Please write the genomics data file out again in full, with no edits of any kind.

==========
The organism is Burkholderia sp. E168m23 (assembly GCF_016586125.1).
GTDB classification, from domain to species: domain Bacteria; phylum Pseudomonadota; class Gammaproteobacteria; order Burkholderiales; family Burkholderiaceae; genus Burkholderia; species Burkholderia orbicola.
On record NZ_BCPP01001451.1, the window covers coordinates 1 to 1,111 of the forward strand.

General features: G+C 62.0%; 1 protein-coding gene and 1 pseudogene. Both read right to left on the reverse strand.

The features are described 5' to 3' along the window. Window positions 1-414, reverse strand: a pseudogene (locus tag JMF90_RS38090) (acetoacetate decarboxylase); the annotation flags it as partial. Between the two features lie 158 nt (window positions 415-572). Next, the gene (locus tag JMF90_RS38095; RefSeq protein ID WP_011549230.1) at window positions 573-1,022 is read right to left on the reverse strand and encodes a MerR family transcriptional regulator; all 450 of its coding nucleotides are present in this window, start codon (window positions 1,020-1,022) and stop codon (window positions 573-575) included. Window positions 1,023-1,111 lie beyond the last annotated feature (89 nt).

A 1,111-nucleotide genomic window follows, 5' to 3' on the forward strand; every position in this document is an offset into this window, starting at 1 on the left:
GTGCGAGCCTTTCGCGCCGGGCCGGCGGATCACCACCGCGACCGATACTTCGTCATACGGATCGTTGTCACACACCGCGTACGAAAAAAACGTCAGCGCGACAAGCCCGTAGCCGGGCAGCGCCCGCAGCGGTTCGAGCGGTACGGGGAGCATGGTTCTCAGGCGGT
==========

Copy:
The organism is Burkholderia sp. E168m23 (assembly GCF_016586125.1).
GTDB classification, from domain to species: domain Bacteria; phylum Pseudomonadota; class Gammaproteobacteria; order Burkholderiales; family Burkholderiaceae; genus Burkholderia; species Burkholderia orbicola.
On record NZ_BCPP01001451.1, the window covers coordinates 1 to 1,111 of the forward strand.

General features: G+C 62.0%; 1 protein-coding gene and 1 pseudogene. Both read right to left on the reverse strand.

The features are described 5' to 3' along the window. Window positions 1-414, reverse strand: a pseudogene (locus tag JMF90_RS38090) (acetoacetate decarboxylase); the annotation flags it as partial. Between the two features lie 158 nt (window positions 415-572). Next, the gene (locus tag JMF90_RS38095; RefSeq protein ID WP_011549230.1) at window positions 573-1,022 is read right to left on the reverse strand and encodes a MerR family transcriptional regulator; all 450 of its coding nucleotides are present in this window, start codon (window positions 1,020-1,022) and stop codon (window positions 573-575) included. Window positions 1,023-1,111 lie beyond the last annotated feature (89 nt).

A 1,111-nucleotide genomic window follows, 5' to 3' on the forward strand; every position in this document is an offset into this window, starting at 1 on the left:
GTGCGAGCCTTTCGCGCCGGGCCGGCGGATCACCACCGCGACCGATACTTCGTCATACGGATCGTTGTCACACACCGCGTACGAAAAAAACGTCAGCGCGACAAGCCCGTAGCCGGGCAGCGCCCGCAGCGGTTCGAGCGGTACGGGGAGCATGGTTCTCAGGCGGT